“Whatever you ask the Father in my name he will give you. Until now you have not asked anything in my name; ask and you will receive, so that your joy may be complete.” (John 16:23-24) Sisters, I have to admit, my first reaction to these words is not to admire the beauty or hope that dwells within them. My reaction is one of pain and confusion and hurt, longing to understand the ways of our God and finding restlessness in the paradox of His mystery.
I have asked in your name, Jesus. It is when I am most hurting and truly in need of an answer that I cry out to you, Lord—when my grandpa was sick, when disordered eating was in control, when every job interview took another piece of my worth, when all I wanted was a friend. Years and years of asking, of pleading for some light in the darkness. Whose name, if not Yours, did I cling to, begging to be heard?
It is okay to be hurt and to express pain, but I also know that my human understanding of life and the universe is limited and can cloud my receptivity to God’s love. It is so much easier for me to sit in the hurt and soak in the pain than it is to search for the light and move out of the darkness. God is there with me in the hardest moments just as much as in the joyful ones. And as I look back through the darkest times in my life I can see the rays of hope God placed with me—answering my prayers, even if I couldn’t see it at the time.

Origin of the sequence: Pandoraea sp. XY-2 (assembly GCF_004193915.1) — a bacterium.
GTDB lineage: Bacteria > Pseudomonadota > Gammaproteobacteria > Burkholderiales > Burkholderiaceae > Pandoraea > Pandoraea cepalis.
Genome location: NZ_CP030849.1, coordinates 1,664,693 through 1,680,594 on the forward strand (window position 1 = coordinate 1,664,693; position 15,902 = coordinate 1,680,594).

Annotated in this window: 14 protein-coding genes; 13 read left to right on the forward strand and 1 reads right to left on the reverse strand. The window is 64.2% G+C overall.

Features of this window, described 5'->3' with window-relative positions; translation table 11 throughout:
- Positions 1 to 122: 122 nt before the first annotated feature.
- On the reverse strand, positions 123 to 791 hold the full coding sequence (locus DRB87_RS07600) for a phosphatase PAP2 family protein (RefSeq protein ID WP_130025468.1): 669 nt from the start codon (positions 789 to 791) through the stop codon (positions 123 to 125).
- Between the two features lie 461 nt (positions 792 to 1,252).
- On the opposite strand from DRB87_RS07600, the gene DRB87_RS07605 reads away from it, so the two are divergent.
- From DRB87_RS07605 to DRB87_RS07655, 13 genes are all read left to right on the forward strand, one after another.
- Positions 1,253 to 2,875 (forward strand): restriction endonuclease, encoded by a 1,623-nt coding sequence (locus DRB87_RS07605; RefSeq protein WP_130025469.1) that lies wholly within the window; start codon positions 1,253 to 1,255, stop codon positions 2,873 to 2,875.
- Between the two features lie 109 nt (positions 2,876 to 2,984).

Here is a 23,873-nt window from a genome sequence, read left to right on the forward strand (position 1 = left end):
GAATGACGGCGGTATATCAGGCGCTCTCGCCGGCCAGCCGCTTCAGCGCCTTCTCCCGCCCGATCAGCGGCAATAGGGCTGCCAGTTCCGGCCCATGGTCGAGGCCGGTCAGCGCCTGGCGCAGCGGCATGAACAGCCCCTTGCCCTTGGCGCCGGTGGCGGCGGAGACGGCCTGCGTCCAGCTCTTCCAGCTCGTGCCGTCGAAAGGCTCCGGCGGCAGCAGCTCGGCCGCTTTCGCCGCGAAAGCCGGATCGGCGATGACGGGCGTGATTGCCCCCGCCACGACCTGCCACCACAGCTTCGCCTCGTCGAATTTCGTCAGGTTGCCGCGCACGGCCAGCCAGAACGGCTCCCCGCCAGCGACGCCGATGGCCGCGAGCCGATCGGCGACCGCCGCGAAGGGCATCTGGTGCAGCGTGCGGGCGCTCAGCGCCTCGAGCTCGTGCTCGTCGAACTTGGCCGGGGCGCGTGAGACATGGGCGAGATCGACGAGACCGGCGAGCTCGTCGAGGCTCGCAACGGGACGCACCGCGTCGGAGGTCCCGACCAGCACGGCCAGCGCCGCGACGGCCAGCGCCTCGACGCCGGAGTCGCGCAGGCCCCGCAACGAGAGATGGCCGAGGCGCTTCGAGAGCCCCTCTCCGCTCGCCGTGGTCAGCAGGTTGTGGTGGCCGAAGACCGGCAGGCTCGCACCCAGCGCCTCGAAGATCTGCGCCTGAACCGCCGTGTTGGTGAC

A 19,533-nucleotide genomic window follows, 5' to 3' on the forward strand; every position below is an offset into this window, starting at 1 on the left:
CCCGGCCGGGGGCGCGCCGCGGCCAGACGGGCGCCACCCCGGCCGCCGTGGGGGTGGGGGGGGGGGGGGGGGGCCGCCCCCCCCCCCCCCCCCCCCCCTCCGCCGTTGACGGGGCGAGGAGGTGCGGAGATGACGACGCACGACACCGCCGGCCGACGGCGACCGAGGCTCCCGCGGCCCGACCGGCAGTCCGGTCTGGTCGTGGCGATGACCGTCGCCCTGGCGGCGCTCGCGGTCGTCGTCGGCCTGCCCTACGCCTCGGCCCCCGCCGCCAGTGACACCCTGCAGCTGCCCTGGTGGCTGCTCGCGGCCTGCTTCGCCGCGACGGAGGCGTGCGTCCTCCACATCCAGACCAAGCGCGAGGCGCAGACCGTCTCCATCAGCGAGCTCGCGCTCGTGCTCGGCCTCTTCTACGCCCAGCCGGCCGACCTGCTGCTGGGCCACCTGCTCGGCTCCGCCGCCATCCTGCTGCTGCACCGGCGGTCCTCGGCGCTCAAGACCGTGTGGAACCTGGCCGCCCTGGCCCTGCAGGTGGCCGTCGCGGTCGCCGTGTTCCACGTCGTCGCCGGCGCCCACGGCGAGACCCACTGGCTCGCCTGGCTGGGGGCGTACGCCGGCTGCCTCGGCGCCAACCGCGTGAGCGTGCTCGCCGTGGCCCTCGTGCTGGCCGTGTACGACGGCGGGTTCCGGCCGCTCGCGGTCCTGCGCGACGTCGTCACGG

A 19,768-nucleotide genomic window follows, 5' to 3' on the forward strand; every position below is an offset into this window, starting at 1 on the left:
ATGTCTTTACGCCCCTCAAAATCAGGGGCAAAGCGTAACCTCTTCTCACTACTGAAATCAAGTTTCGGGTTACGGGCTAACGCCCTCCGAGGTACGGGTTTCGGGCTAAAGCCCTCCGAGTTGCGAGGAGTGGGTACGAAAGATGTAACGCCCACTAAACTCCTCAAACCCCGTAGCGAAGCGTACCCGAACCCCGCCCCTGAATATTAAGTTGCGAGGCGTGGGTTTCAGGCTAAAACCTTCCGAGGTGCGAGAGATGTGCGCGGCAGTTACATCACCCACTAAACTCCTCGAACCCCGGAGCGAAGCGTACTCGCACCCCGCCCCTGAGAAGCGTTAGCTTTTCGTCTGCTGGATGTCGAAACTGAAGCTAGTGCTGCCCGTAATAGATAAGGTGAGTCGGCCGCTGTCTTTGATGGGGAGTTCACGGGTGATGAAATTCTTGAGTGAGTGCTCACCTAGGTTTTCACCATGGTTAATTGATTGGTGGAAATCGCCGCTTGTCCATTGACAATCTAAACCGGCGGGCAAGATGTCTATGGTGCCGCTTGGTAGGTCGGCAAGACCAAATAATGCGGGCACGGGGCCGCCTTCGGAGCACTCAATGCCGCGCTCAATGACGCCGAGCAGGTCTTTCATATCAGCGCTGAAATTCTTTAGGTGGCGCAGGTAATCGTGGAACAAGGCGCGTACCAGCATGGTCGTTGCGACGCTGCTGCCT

“For the Father himself loves you, because you have loved me[.]” (John 16:27)
God is a mystery. There is no magic code to unlock the puzzle. There is no set prayer to bring the answers I seek. The more I study, the more I realize I don’t know, but what I am absolutely certain of is that God is Love and God loves me.[Tweet “God is there with me in the hardest moments just as much as in the joyful ones.”]
Close your eyes in prayer today and envision God’s love poured out over you. How does it feel? Grab your journal and describe the scene.
Sarah Stanley is a small town Ohio girl who is mildly obsessed with all things Ignatian and is very passionate about faith, social justice, and the intersection of the two. She recently earned her Master of Divinity and now serves as the Director of Christian Service at a high school in New England. When she’s not working, she enjoys contagious laughter, travel, clever puns, and finding the good in all things. You can find out more about her here.